Planter boxes give both amateur gardeners and container gardening enthusiasts an excellent option for showcasing an assortment of vegetables, herbs and flowers. According to Virginia Cooperative Extension, cedar provides an ideal material for planter boxes, since it is one of the most naturally rot-resistant wood species available for this type of carpentry project. Whether you place your 12-inch-by-11-inch cedar planter boxes on your back patio, mount them on windowsills or use them to line your front sidewalk, they'll provide visual enjoyment throughout the growing season for you and your loved ones.
Drill eight to 10 holes in the 12-inch-square, 1-inch-thick cedar board to provide adequate moisture drainage for any plants that you place inside each planter box. Use a 5/8-inch bit to produce large holes.
Lay the base board flat on the ground. Position two of the 12-inch-by-13-inch cedar boards perpendicular to the ground and butt them against the base of your planter, placing them at right angles to each other. Allow one 13-inch-long board to overlap the end of the base board and bring it flush with the other side board to minimize water leakage along the side seams of your planter.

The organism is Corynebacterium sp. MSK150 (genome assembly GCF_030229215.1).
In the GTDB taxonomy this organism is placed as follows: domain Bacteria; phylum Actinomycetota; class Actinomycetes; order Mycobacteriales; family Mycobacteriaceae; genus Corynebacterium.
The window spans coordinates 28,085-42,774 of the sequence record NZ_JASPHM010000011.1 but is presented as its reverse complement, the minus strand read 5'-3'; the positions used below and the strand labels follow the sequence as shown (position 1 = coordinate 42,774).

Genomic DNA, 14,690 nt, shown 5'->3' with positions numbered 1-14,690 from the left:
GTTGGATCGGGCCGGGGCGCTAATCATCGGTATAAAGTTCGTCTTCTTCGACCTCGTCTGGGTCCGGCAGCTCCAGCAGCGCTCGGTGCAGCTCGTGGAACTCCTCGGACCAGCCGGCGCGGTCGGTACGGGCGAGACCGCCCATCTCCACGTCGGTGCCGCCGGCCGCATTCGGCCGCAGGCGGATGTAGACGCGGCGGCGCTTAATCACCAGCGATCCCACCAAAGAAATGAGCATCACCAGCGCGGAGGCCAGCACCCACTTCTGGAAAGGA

Nail the bottom of each side board to the base board, using one 1 ½-inch galvanized nail every 3 inches along the bottom length of each board. Nail the two side boards together along the height of their connecting sides in the same way. Repeat this entire construction process with the two remaining 12-inch-by-13-inch cedar boards on the opposite corner of the base board.
Push the ends of the two pairs of side boards together at the third and fourth corners, making sure they're flush before nailing them together at each corner with three more nails. You should now have a basic square framework for your cedar planter box.
Finish your cedar planter box by nailing the 1-inch-by-2-inch boards along the top edge. Fit the edging boards in place around the top perimeter of your planter, placing them parallel to the side boards with the top edges flush. Cut the ends of the edging diagonally with a jigsaw to create an attractive mitered border. Secure the mitered ends together with wood glue after nailing each edging board in place with three nails.
Sand down any rough edges on the boards to minimize splinters, especially if children will be playing or working near the planter. Stain or paint each planter box in colors that complement your home and landscaping style. Layer 1 to 2 inches of gravel in the base of your planter before filling it with potting soil and inserting your plants. Repeat this entire process for each cedar planter box you desire.